How did underprivileged become targets of contempt? FWD

Tom Boland (wgcp@earthlink.net)
Wed, 27 May 1998 16:01:40 -0700 (PDT)


http://www.pioneerplanet.com/opinion/ocl_docs/032648.htm
FWD  May 24, 1998 - Pioneer Press   Malveaux is a Washington economist. She
wrote this column for the Progressive Media Project, 409 East Main St.,
Madison, Wis. 53703. Distributed for the project by KRT News Service.


     HOW DID THE UNDERPRIVELEGED BECOME TARGETS OF NATION'S CONTEMPT?
     Julianne Malveaux - commentator


Thirty years ago, the Rev. Ralph David Abernathy led caravans of people all
over the country to Washington, D.C., in the Poor People's March to protest
poverty and racial discrimination. Abernathy had picked up the baton from
Martin Luther King Jr., but who has picked up the baton from Abernathy?

A generation ago, it was possible to rally people to the nation's capital
on such issues, but today poor people have become the targets of our
nation's contempt.

How else do we explain the congressional reluctance to increase the minimum
wage by just a dollar an hour? Business critics say that an increase from
$5.15 to $6.15 an hour would be inflationary and cause job loss. But with a
soaring stock market, and falling prices in some sectors, there is no
better time to increase wages. The 10 million Americans -- mostly women,
disproportionately household heads, disproportionately black and brown --
would see their quality of life increase with increased wages.

Our national hostility to the poor may also explain why the availability of
housing for poor people has shrunk in the past decade. Federal subsidies
for affordable housing have declined, and while the number of families that
need rent subsidies is rising, the number of low-rent apartments has been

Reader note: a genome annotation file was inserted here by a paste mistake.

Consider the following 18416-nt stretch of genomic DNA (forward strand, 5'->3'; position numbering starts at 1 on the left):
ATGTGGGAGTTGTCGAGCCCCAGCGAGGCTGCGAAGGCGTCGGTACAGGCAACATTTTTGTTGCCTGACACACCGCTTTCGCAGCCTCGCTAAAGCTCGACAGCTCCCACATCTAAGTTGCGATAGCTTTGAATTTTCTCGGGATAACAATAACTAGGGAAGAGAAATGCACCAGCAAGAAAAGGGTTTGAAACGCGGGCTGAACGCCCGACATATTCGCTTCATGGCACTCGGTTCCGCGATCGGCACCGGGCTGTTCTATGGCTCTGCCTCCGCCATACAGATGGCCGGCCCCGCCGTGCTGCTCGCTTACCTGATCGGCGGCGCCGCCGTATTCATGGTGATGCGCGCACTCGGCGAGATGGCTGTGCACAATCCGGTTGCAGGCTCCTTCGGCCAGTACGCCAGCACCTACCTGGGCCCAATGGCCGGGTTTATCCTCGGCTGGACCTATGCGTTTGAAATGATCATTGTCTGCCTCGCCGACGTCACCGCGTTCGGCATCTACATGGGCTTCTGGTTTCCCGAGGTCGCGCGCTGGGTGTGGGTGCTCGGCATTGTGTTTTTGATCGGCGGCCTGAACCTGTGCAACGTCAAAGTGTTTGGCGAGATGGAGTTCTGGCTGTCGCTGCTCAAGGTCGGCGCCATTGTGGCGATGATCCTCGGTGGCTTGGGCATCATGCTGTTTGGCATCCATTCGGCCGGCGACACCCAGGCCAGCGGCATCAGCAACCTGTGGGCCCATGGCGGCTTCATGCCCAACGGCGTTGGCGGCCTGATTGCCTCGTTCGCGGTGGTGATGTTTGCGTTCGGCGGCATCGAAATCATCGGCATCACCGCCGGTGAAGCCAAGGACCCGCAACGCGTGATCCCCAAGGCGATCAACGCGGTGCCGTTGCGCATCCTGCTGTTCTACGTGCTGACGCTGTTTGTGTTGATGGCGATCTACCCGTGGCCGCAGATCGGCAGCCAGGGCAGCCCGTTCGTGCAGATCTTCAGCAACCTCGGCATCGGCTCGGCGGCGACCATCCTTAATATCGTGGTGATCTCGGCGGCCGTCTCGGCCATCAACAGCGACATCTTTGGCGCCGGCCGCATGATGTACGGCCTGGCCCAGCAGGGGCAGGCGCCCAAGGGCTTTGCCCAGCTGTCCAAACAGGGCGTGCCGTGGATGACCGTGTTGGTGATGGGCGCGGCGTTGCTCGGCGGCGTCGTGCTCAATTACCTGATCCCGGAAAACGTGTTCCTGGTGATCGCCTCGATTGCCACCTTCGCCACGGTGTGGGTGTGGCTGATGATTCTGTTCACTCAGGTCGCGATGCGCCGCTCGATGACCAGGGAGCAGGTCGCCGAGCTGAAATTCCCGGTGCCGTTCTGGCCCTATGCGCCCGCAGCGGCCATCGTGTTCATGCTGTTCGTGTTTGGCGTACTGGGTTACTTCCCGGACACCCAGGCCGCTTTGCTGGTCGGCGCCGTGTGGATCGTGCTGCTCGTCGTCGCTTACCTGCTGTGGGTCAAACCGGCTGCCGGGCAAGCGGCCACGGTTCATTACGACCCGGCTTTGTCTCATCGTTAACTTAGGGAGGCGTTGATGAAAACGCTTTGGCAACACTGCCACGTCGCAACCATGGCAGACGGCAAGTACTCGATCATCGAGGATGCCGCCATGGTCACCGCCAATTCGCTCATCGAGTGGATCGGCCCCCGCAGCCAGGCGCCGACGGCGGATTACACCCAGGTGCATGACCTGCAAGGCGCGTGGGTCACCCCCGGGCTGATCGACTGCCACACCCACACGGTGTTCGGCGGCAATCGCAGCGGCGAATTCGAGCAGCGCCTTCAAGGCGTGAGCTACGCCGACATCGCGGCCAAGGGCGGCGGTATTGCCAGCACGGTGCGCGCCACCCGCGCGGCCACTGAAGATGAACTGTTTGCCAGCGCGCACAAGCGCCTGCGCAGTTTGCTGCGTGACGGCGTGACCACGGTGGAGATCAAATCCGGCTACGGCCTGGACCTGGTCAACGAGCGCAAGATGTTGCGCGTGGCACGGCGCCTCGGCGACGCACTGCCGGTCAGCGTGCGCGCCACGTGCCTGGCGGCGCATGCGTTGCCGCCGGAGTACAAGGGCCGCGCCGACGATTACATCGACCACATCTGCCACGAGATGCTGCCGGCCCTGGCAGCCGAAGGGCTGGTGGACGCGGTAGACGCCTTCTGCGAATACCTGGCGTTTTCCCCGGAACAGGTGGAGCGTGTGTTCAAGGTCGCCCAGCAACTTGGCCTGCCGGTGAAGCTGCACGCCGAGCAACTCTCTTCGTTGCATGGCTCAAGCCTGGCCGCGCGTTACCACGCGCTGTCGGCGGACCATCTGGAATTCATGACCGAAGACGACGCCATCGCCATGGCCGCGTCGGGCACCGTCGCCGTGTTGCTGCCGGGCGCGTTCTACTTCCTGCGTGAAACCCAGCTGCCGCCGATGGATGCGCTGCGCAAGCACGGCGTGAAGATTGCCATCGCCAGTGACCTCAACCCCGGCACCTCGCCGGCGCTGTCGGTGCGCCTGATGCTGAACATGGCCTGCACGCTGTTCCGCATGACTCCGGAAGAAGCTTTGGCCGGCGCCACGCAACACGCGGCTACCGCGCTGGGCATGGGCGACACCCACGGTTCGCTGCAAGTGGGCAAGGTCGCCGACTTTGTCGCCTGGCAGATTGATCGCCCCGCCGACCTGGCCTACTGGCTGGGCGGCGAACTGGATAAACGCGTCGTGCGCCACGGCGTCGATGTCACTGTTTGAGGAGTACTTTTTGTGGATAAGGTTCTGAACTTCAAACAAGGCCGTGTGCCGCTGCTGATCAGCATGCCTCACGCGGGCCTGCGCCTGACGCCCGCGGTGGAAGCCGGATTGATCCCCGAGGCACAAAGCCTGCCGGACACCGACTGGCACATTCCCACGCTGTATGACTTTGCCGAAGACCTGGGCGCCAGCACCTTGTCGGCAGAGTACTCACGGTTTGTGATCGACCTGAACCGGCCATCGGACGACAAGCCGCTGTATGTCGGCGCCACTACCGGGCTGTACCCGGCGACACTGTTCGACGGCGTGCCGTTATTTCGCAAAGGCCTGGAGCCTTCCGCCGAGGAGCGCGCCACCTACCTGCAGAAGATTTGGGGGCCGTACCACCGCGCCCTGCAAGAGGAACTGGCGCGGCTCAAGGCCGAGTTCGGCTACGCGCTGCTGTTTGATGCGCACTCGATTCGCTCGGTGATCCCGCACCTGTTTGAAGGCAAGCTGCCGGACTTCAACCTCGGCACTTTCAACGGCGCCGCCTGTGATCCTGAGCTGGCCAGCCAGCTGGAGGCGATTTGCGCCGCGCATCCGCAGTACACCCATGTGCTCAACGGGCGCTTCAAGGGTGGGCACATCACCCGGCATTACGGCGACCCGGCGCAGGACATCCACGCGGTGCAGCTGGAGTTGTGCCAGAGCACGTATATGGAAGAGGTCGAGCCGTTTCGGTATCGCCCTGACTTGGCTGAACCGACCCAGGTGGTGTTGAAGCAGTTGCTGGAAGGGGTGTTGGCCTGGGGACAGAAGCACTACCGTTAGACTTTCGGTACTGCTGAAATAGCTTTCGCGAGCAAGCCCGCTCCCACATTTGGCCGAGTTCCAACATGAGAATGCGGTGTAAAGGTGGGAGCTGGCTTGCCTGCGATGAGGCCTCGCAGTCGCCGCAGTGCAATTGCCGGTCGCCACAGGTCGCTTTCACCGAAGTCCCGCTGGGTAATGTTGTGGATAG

falling.

Some 5 million families -- a third of low-income families -- spend more
than half of their incomes on rent. These families are struggling despite
the low unemployment rates we keep reading about. Why? Because jobs are
plentiful for those who are willing to work for low wages, but more scarce
for those who demand a living wage.

Our nation has moved 180 degrees away from the direction Martin Luther King
and Ralph Abernathy were pointing toward. Then, we were alarmed that so
many of our children lived in poverty. Now, the fact that a quarter of our
nation's kids are poor, and that an even greater number fall asleep with
empty stomachs at the end of the month, does not seem to disturb us.

Have our hearts hardened to photographs of homeless and hungry children, or
have we convinced ourselves that their distress is a preventable,
``personal'' problem?

Have we become so smug about economic expansion that we have failed to note
increasing requests for emergency food and shelter in our nation's largest
cities?

Have we decided that rallies, protests and other mass actions cannot
eradicate society's inequities, or have we become so weary that we aren't
willing to try anymore?

Those who repudiate the vision of the Poor People's March are all too eager
to quote King when he said that he looked forward to the day people are
judged by the ``content of their character not the color of their skin.''
They forget that King did not travel to Memphis, Tenn., in April 1968 to
increase character content. He risked his life to increase the wages of the
lowest-paid workers in Memphis: garbage workers.

Remember, King said that poverty was as much ``an abomination as
cannibalism at the dawn of civilization.'' And when he accepted the Nobel
Peace Prize, he said: ``I have the audacity to believe that people
everywhere can have three meals a day for their bodies, education and
culture for their minds, peace and freedom for their spirits.'' Amen.

King had the ire and the fire for dozens of Poor People's Marches. It is we
who have dropped the baton.

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